8 Things I’ve Learned in My First Month at Rochester

Going to college can be a pretty unnerving experience because of all the uncertainty that accompanies it. I remember having trouble sleeping the night before I left home because I didn’t know what to expect at Rochester. Since then, I like to think I’ve gotten wiser. I thought I’d impart some of that knowledge to anybody who is also nervous about going to college because they don’t know what’s coming. Here are seven things I’ve learned over my first month as a college student:

1. Reading, so much reading. I was a full IB student, which was intense. But one of the few things it didn’t prepare me for was how much reading I would have to do in college. Before every Psych 101 class, I have to read a chapter in the textbook, which is about 30 pages. I also have articles I have to read before all my other classes. It adds up to a lot of reading. I’ve found it helpful to break up my readings. I’d start on the psych reading, get about ten pages of reading/notes done, read one of the articles for my writing class, take a break, read for my Brain and Cognitive Sciences class, read another writing class article, revisit my psych reading, and so forth. If a certain reading doesn’t have to be done for a few days, I like to do portions of it every day, rather than all of it in one. If I’m having trouble comprehending a reading, I do my best to get through it, then go back to it the next day after giving myself some time to think about it, ask for help, and/or get some rest.

2. Freedom can be a blessing and a curse. I’d say that my favorite thing about college so far has been how much freedom I get. I can decide when I go to bed, when I wake up, when and what I eat, which classes I take, and so much more. I love being able to run my own life without the rigid structure of elementary/middle/high school that I had endured for thirteen years. I feel great when I do my laundry, schedule a haircut, get out of bed several hours before my first class, and go to the gym when I want. Some people are not having such a good experience. It’s very important to have time management and organization skills so you can not waste the day and allow responsibilities to pile up. Before you graduate high school, I recommend practicing doing things that your parents have typically done for you or had to remind you to do, like scheduling appointments, laundry, reminding you to eat your veggies, and so on.

3. Don’t be intimidated by professors. On the first day of class, my Psych 101 professor told the class to call him Chris. He said that if we called him Professor Niemiec, he would call us Student (fill-in-the-blank last name). Believe it or not, they are people too, just like you and me, and they’re super willing to help you if you need it. I was having trouble understanding my Brain and Cognitive Sciences readings, so I emailed my professor. He validated my issue with scientific writing that’s about a hundred years old, told me that I don’t need to comprehend or remember details so much as the gist of the reading, and explained specifics that I didn’t understand.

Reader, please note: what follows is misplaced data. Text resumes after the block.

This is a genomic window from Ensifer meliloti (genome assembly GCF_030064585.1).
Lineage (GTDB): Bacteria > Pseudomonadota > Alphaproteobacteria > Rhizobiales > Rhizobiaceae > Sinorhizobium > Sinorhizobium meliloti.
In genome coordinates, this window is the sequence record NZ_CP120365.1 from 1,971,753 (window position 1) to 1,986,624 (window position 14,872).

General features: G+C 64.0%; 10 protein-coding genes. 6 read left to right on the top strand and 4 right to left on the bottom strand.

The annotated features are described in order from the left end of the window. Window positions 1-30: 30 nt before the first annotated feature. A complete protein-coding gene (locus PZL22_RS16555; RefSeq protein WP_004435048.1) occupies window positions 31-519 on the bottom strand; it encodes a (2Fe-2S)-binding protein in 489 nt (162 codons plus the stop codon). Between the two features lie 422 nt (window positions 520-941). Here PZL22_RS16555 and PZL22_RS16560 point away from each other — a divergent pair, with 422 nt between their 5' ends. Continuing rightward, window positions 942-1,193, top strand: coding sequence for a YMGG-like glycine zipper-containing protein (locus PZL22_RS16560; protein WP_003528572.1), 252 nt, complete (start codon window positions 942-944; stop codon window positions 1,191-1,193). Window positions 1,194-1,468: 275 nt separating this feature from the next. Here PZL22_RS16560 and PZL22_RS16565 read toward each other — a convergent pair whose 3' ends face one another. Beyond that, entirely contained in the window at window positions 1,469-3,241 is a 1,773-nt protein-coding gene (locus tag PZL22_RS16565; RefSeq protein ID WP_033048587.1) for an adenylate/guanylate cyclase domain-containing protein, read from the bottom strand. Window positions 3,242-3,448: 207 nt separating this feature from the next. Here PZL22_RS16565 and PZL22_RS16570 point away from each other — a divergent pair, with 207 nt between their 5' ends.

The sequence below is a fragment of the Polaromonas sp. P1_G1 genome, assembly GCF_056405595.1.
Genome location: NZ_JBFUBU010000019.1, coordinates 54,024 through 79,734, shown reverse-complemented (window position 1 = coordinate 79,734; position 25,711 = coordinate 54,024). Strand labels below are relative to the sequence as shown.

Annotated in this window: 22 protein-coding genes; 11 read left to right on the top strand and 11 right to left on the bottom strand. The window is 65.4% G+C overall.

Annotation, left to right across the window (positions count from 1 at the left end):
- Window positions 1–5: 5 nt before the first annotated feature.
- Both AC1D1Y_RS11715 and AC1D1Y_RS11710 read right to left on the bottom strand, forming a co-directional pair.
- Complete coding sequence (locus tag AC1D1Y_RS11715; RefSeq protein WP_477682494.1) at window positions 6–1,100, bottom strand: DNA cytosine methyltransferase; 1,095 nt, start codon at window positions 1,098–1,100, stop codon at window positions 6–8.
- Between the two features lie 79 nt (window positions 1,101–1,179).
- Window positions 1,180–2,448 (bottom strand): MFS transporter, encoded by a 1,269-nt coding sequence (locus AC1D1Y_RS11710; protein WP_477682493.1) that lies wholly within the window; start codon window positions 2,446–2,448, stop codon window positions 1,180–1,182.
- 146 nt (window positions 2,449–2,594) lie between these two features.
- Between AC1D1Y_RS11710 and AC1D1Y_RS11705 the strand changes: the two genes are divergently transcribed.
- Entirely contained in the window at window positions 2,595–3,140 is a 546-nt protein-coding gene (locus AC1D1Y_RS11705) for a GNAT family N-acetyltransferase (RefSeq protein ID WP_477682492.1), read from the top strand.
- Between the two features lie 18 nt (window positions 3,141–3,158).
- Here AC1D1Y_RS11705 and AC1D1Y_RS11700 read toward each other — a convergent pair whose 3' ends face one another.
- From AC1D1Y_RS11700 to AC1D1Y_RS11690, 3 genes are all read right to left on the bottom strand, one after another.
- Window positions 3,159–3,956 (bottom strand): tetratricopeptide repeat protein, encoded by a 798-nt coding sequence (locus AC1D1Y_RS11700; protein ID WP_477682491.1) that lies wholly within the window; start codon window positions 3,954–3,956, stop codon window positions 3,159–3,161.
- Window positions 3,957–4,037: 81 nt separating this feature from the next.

4. There are other things to do on Friday/Saturday nights than going to parties. Every weekend I’ve had options for fun social activities. UR Late Night organizes events every weekend. Two Fridays ago, I went to a “big toy room,” which had huge versions of a cornhole toss, Jenga, Connect 4, Whack-a-Mole, and more. After that, I went to see The House with Amy Poehler and Will Ferrell. Last Friday, I went to a board game night, and this coming Saturday I’m going to go to a dodgeball tournament. If you want to get out of your room and/or be social on a Friday or Saturday night, but don’t want to party, there are alternatives!

5. Clubs, clubs, and more clubs! General interest meetings are fantastic. Aside from the free food they normally give to anybody who goes, it’s a good opportunity to learn more about clubs you might even be remotely interested in. I went to the general interest meeting for the Student Programming Board without knowing much about it, and now I’m an active member. Clubs are a great way to meet people and make friends, so join away!

6. Your body will probably have an adjustment period. I came to college determined not to gain the “Freshman 15.” I’ve been avoiding desserts and soda/juice, eating my fruits and veggies, and being overall aware of what I’m consuming. Despite this, I’ve gained a little weight. My RA went through a similar deal and said that it’s because your body is getting used to new kinds of food. For example, back home I hardly drank milk, but recently I’ve been drinking more of it, which I think has made my face break out a bit.

IMG_04777. Be adventurous! Go to a meeting for a dance club even though you’ve never danced, try an intramural sport you’ve never played, take a class that sounds interesting but isn’t required for your major—try new things! I think my best example of being adventurous paying off was joining the Quidditch team. I had no background with it and frankly didn’t know people played it in real life, but it’s been a wonderful experience and I’m looking forward to playing in the future. Also, don’t be afraid to get off campus. I found a pet store at a mall that let you pet the animals and has a cat walking around. It was purrrr-fect for my feline-loving self.

8. It’s so exciting!!! I love Rochester so far and I’m so, so, soooo excited for what is to come!

About the author

Kayla Zilke

I'm a first year student from Seattle, WA majoring in psychology with a minor in business. I'm involved with quidditch, intramural sports (outdoor soccer, futsal, volleyball, and floor hockey), Student Programming Board, Psychology Undergraduate Council, PAWS, and Outing Club. I'm so happy to be here and I'm very, very excited!

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